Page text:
When it comes to health insurance, a little knowledge can be a risky thing, according to a new national study conducted by AIR that found a wide gap between what Americans think they know about health insurance and what they actually know.
For example, while about three out of four Americans are confident they know how to use health insurance, only about one in five could correctly calculate how much they owed for a routine doctor visit, according to findings from the nationally representative AIR 2013 Health Insurance Literacy Survey of 828 people aged 22-64.
Lacking health insurance-related knowledge and skills—or health insurance literacy—puts people at risk of choosing an insurance product that could fail to provide needed benefits or protect them financially. And, previous research has shown that consumers who struggle to understand how health insurance works and how to estimate out-of-pocket costs are at risk of going without needed care even if they are covered.
The new study findings suggest that many Americans will be unprepared to make informed decisions when choosing or changing health plans during the coming annual open enrollment in the state and federal health insurance marketplaces, which begins Nov. 15 and ends Feb. 15, 2015.
Generally, younger people, those who use fewer health care services, minorities, people with lower incomes and those with less education have more difficulties navigating health insurance, the study found.
“The findings that older people and those who use more services have higher levels of health insurance literacy suggest that people learn about health insurance by doing, so creating tools that simulate real-life examples of how to use insurance are likely to be most effective,” said Kathryn A. Paez, Ph.D., R.N., an AIR principal researcher, and coauthor of the study with Coretta J. Mallery, Ph.D., an AIR senior researcher.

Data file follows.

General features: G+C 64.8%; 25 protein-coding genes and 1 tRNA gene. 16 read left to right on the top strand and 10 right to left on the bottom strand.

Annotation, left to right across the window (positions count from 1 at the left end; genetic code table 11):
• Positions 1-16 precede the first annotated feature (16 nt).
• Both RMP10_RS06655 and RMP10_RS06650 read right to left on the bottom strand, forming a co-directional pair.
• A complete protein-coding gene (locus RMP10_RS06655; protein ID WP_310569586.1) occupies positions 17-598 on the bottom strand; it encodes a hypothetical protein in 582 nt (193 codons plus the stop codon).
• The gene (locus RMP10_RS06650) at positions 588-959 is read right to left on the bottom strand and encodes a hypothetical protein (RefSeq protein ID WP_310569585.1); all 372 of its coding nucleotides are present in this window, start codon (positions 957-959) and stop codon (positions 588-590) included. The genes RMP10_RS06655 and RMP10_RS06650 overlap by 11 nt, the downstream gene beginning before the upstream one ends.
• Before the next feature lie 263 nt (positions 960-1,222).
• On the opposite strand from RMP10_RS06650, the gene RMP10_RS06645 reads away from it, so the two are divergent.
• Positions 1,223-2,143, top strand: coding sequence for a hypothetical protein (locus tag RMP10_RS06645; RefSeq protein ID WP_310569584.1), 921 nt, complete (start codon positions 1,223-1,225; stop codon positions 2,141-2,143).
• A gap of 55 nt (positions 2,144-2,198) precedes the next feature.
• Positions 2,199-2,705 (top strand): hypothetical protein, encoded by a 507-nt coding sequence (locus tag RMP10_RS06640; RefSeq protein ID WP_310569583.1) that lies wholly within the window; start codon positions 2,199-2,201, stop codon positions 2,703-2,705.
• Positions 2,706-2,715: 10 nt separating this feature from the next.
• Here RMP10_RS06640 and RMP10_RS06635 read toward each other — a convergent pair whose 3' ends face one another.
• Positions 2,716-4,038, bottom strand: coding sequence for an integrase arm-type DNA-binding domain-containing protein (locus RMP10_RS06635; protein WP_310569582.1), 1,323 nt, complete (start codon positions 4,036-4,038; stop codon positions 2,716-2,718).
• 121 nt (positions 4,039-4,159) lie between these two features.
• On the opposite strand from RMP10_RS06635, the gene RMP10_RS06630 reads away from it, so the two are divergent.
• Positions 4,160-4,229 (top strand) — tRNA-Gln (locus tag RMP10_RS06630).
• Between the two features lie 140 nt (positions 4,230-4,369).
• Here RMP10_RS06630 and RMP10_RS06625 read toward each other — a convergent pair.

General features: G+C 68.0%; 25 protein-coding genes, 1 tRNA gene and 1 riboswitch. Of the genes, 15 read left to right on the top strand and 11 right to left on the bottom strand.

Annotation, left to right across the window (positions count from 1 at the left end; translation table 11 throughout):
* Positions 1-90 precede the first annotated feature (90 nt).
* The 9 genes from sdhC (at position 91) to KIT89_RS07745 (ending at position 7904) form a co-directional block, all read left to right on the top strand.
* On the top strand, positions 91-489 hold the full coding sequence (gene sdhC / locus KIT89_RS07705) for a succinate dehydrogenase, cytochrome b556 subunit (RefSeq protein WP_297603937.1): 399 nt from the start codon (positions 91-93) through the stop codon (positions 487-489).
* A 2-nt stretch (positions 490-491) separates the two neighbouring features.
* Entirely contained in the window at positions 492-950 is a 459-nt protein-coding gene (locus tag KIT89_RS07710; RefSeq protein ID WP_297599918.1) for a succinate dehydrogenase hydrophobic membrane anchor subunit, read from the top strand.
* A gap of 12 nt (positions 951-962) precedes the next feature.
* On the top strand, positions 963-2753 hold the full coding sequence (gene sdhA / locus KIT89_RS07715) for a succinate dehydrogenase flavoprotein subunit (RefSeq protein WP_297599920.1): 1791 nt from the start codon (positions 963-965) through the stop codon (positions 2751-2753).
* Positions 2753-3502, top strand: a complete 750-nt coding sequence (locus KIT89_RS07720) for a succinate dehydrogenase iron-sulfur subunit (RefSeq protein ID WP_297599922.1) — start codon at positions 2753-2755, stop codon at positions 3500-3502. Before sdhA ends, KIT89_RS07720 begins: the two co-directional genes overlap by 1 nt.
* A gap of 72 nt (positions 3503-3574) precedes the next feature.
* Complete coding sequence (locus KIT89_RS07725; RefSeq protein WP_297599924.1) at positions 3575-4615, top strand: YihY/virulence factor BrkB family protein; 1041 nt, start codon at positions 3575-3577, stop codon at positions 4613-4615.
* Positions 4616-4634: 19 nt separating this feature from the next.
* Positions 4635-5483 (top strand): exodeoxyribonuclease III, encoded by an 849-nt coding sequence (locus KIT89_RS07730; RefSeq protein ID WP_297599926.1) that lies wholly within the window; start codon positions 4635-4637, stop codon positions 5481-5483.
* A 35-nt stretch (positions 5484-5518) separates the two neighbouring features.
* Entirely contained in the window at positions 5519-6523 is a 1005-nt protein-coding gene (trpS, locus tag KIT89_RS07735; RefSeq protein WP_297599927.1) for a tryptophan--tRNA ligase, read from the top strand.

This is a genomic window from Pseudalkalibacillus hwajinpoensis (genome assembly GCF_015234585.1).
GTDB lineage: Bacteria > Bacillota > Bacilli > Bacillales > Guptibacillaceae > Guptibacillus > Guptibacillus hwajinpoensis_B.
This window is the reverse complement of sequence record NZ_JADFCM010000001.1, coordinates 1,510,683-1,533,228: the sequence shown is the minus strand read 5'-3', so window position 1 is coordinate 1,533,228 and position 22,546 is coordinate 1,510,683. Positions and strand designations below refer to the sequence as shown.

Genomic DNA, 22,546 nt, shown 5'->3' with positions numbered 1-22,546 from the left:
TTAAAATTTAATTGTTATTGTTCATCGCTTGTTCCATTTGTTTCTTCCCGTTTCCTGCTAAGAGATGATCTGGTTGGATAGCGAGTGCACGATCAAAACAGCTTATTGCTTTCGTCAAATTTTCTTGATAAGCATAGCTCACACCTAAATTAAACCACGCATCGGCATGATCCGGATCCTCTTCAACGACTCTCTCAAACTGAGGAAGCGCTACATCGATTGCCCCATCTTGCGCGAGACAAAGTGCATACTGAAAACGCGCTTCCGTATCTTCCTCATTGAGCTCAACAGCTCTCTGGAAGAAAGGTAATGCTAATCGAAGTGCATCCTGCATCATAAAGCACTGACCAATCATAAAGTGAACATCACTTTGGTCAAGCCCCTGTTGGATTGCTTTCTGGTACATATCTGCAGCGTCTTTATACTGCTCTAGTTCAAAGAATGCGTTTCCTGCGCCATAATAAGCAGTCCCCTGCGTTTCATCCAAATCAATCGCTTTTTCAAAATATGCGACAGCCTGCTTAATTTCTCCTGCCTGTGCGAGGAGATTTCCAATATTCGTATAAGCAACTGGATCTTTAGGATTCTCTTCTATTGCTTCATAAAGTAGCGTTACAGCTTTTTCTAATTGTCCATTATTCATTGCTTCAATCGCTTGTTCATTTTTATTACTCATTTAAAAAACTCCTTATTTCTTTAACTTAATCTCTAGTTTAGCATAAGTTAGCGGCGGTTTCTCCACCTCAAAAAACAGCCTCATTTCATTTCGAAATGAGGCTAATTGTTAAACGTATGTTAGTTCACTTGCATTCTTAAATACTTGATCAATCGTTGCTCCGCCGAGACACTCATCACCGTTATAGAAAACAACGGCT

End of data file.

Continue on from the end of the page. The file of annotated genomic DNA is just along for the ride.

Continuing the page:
Information about the development and validation of AIR’s Health Insurance Literacy Measure is available in a recently published article in the Journal of Health Communication. And, the study’s findings are detailed in a new AIR Issue Brief—A Little Knowledge Is a Risky Thing: Wide Gap in What People Think They Know About Health Insurance and What They Actually Know—available online here. Other key findings include:
- Overall, people got an average of 60 percent of health insurance knowledge and skills items correct. While most people could identify common insurance terms, such as an appeal (80%) and premium (81%), far fewer could identify more complicated insurance concepts, such as step therapy (37%) or medically necessary (60%).
- When comparing plans, most people (79%) were moderately or very likely to check which hospitals and physician are covered in each plan, but a sizeable minority (21%) was only somewhat or not at all likely to consider this basic plan characteristic.
- More than two out of five people (42%) were not at all or only somewhat likely to check what their plan will and will not cover before getting health services. And, only slightly more than half of people were moderately or very likely to “look to member services to tell you what medical services your health plan covers.”
- Generally younger people were less health-insurance literate—for example, people aged 22 to 34 got an average of 55 percent of knowledge and skills items correct compared with 63 percent for people aged 55 to 64. Likewise, people who use health care less frequently had more difficulties. People without a visit to a physician in the past year on average got 49 percent of the knowledge and skills items correct, while those who saw a doctor a few times a year scored 64 percent.
Coming tomorrow: A Consumer Checklist for Choosing a Health Insurance Plan